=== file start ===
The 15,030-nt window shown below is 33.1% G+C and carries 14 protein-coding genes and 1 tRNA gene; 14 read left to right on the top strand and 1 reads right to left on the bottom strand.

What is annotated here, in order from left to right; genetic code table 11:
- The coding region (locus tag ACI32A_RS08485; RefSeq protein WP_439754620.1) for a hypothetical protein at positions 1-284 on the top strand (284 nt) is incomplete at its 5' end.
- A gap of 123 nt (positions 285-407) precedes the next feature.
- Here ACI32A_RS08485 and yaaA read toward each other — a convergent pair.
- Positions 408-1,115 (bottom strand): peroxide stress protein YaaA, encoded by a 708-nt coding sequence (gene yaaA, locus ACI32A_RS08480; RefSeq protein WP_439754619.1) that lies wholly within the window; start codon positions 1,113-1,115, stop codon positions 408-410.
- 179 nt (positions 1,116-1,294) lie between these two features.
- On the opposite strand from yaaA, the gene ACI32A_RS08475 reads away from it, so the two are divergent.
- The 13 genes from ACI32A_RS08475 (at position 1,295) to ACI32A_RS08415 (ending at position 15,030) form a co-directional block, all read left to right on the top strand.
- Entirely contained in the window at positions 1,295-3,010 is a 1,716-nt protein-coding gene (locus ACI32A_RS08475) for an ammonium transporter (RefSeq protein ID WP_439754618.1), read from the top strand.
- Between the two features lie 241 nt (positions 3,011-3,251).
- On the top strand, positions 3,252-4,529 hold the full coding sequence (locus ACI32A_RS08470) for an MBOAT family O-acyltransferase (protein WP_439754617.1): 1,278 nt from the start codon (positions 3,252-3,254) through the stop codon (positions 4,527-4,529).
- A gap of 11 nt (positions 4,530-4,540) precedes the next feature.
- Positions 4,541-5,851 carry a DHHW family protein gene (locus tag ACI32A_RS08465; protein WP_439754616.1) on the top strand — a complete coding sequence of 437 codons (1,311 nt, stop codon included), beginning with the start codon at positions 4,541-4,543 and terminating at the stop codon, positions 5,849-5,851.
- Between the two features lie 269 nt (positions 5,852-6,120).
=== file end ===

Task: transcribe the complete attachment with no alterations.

The 15,030-nt window shown below is 33.1% G+C and carries 14 protein-coding genes and 1 tRNA gene; 14 read left to right on the top strand and 1 reads right to left on the bottom strand.

What is annotated here, in order from left to right; genetic code table 11:
- The coding region (locus tag ACI32A_RS08485; RefSeq protein WP_439754620.1) for a hypothetical protein at positions 1-284 on the top strand (284 nt) is incomplete at its 5' end.
- A gap of 123 nt (positions 285-407) precedes the next feature.
- Here ACI32A_RS08485 and yaaA read toward each other — a convergent pair.
- Positions 408-1,115 (bottom strand): peroxide stress protein YaaA, encoded by a 708-nt coding sequence (gene yaaA, locus ACI32A_RS08480; RefSeq protein WP_439754619.1) that lies wholly within the window; start codon positions 1,113-1,115, stop codon positions 408-410.
- 179 nt (positions 1,116-1,294) lie between these two features.
- On the opposite strand from yaaA, the gene ACI32A_RS08475 reads away from it, so the two are divergent.
- The 13 genes from ACI32A_RS08475 (at position 1,295) to ACI32A_RS08415 (ending at position 15,030) form a co-directional block, all read left to right on the top strand.
- Entirely contained in the window at positions 1,295-3,010 is a 1,716-nt protein-coding gene (locus ACI32A_RS08475) for an ammonium transporter (RefSeq protein ID WP_439754618.1), read from the top strand.
- Between the two features lie 241 nt (positions 3,011-3,251).
- On the top strand, positions 3,252-4,529 hold the full coding sequence (locus ACI32A_RS08470) for an MBOAT family O-acyltransferase (protein WP_439754617.1): 1,278 nt from the start codon (positions 3,252-3,254) through the stop codon (positions 4,527-4,529).
- A gap of 11 nt (positions 4,530-4,540) precedes the next feature.
- Positions 4,541-5,851 carry a DHHW family protein gene (locus tag ACI32A_RS08465; protein WP_439754616.1) on the top strand — a complete coding sequence of 437 codons (1,311 nt, stop codon included), beginning with the start codon at positions 4,541-4,543 and terminating at the stop codon, positions 5,849-5,851.
- Between the two features lie 269 nt (positions 5,852-6,120).